Pride and Prejudice by Jane Austen (A Good Love Story Series #1)

5 Feb

Well folks. Like it or not, it’s February, and Valentine’s Day isn’t too far away. Whether you’re single, “it’s complicated,” have a significant other, or just like to rant and rave about the consumerist B.S. that surrounds this holiday, try and tell me you don’t love a love story. We all do, in some way, shape, or form (I won’t take any answer but that). So until Valentine’s Day, I’m paying homage to some classic romantic (and Romantic, capital R) books. Whether or not you want to rekindle your belief in love or just absorb yourself in a place with love (hopefully) reigns, it seemed appropriate to look to Miss Jane Austen to start this series off. It’s hard not to swoon over the infamous love story of Elizabeth Bennett and Mr. Darcy, so do be sure to give it a shot this winter.

Pride and Prejudice by Jane Austen

Published: 1813

Quick Read?: Yes.

Difficulty: There is some older language, but Austen’s plot moves rather quickly and smoothly, so it won’t slow you down too much.

Synopsis: Elizabeth Bennett is not the most delicate, fair, or desirable young lady in England. It’s not that she’s not beautiful or intelligent, but as a young aristocrat she does feel she can understand and judge those around her quickly and easily. But her judgement is thrown for a loop with the appearance of the dark and brooding Mr. Darcy, who Elizabeth immediately judges as “too proud.” She finds herself around him often though because her sister has started to court Bingley, an extremely rich man who comes through town. Yet Mr. Bingley leaves quickly and Elizabeth’s family threatens to fall apart, she must revisit her judgement of others as Mr. Darcy comes in to possibly save her life as she knows it.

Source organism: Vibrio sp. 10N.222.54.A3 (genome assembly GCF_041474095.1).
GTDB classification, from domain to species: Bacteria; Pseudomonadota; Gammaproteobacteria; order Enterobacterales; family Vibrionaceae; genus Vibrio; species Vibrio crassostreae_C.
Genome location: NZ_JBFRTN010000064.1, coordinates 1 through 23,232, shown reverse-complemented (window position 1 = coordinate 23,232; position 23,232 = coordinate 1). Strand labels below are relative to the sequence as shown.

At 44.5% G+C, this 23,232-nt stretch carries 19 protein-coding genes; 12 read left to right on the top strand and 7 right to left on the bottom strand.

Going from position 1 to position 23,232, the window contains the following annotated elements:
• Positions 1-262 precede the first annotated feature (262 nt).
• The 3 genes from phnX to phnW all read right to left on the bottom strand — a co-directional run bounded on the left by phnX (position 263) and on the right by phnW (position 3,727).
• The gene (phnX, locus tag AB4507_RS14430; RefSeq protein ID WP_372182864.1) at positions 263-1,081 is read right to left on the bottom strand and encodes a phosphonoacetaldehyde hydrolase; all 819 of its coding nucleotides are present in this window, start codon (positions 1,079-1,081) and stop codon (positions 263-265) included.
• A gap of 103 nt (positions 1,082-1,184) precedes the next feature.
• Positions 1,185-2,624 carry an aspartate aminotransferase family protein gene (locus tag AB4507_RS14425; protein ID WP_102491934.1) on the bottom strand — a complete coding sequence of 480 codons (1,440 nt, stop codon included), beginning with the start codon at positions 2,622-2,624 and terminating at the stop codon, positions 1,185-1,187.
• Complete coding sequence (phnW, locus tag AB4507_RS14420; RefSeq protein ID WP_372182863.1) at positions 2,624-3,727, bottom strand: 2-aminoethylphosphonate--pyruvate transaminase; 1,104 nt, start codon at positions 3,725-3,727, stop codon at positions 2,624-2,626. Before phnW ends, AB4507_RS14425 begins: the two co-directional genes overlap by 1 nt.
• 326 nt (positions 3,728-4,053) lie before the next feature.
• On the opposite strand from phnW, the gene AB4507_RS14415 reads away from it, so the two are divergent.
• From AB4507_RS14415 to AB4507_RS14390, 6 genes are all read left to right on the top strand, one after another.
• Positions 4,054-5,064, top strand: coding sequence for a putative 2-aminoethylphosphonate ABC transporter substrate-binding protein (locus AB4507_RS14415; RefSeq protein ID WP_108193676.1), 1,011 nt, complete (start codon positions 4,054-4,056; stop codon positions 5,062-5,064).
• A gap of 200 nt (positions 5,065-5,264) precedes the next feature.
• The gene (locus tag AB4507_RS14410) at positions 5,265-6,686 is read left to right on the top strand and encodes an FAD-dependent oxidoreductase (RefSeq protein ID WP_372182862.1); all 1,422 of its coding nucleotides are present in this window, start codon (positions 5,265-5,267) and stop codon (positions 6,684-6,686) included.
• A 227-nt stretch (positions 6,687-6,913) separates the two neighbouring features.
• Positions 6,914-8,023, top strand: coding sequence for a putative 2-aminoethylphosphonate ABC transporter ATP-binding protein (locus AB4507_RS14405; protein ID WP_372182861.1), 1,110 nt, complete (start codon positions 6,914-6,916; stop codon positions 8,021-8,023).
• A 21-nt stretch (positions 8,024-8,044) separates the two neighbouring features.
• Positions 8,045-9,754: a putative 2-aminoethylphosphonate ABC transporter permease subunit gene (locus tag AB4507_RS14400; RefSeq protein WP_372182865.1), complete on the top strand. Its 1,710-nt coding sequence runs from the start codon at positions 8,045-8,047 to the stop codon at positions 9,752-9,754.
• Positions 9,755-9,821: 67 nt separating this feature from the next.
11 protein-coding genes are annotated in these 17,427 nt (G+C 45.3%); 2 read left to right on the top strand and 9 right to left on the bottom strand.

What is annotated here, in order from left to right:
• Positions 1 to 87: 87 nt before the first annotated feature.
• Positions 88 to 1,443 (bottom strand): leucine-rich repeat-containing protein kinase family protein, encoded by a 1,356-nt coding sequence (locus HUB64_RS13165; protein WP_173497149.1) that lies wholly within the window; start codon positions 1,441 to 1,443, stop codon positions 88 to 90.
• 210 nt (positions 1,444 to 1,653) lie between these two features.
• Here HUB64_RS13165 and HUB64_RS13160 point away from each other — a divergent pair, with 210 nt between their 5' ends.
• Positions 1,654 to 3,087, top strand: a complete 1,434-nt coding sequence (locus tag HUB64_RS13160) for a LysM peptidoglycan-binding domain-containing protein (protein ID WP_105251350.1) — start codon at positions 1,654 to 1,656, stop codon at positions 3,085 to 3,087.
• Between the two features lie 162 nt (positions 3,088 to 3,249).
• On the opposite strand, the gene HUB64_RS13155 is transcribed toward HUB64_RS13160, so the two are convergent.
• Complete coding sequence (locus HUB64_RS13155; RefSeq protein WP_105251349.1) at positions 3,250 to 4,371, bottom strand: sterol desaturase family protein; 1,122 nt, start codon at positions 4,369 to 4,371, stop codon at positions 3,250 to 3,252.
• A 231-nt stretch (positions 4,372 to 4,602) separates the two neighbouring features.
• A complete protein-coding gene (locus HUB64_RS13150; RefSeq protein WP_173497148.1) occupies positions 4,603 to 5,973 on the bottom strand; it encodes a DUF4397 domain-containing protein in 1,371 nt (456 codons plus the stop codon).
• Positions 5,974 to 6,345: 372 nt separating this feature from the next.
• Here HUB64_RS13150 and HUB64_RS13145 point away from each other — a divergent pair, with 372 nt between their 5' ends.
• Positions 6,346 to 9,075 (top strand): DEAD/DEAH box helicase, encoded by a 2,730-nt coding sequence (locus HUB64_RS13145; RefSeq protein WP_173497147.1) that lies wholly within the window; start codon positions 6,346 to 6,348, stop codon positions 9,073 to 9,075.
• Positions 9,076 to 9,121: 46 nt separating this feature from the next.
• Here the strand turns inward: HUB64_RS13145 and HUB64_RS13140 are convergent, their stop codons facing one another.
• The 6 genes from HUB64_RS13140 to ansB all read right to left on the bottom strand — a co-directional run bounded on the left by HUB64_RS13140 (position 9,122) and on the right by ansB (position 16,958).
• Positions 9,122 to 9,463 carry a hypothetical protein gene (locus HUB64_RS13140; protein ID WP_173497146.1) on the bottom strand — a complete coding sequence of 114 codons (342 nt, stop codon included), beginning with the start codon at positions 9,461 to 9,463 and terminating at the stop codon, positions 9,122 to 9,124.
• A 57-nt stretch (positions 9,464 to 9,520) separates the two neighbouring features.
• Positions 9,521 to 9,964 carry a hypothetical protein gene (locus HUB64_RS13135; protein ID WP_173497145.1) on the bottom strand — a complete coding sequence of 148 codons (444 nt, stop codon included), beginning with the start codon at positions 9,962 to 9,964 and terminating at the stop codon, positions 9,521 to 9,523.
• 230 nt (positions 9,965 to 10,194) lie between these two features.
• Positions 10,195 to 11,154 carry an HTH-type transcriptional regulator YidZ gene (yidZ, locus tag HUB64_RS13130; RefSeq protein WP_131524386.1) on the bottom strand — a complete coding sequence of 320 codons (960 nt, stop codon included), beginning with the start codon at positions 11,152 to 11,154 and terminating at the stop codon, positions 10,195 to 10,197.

Why read this book?: Austen is a controversial character, but her novels are still read widely today by women all over the world because they really are timeless. The love story of falling in love with someone you also can’t stand is a common motif in books and movies today, and harkening back to the original story is certainly a fantastic ride. The characters don’t feel old-fashioned for the most part, even if the portrayals of British societal standards might. The themes of too much pride and too much prejudice still apply today, which is an impressive feat for a book that is almost 200 years old (Way to go Austen! I’d like to say she planned it, but I doubt it).

Also, looking at love, marriage, family, and money in the early 19th century is certainly intriguing. The idea of honor and dishonor brought upon oneself as a woman, and one’s family, is pretty interesting. Any implication of wrongdoing or misdeed was enough to ruin everything, something that does not exist as much today. So if you want to feel the romance against all odds this Valentine’s Day season, check this book out for sure!

Some neat-o facts:

Jane Austen

There's pride in the way Austen is dressed and prejudice hidden in those eyes.

  • Austen was the daughter of a clergyman, and worked with the poor a lot. Because of this, many people critiqued her for only writing about well-to-do people. I don’t know if I blame her though…the drama is a bit more fun and superfluous. What do you think?
  • There are some pretty wonderful adaptations of this book as a film done by the BBC and elsewhere. Watch if you love romance! Avoid if you hate Valentine’s Day to begin with.
  • While many feminists have criticized Austen for her female characters always revolving around men and their actions, many would argue that that was a reflection of the times, and that most of women’s fate did revolve around marriage, childbirth, and motherhood. If you have an opinion of your own, do let me know in the comments!

If you like this, try: Persuasion, Sense and Sensibility, or Mansfield Park by Austen; Middlemarch by George Eliot; Wuthering Heights and Jane Eyre by Charlotte Bronte; Great Expectations by Charles Dickens.


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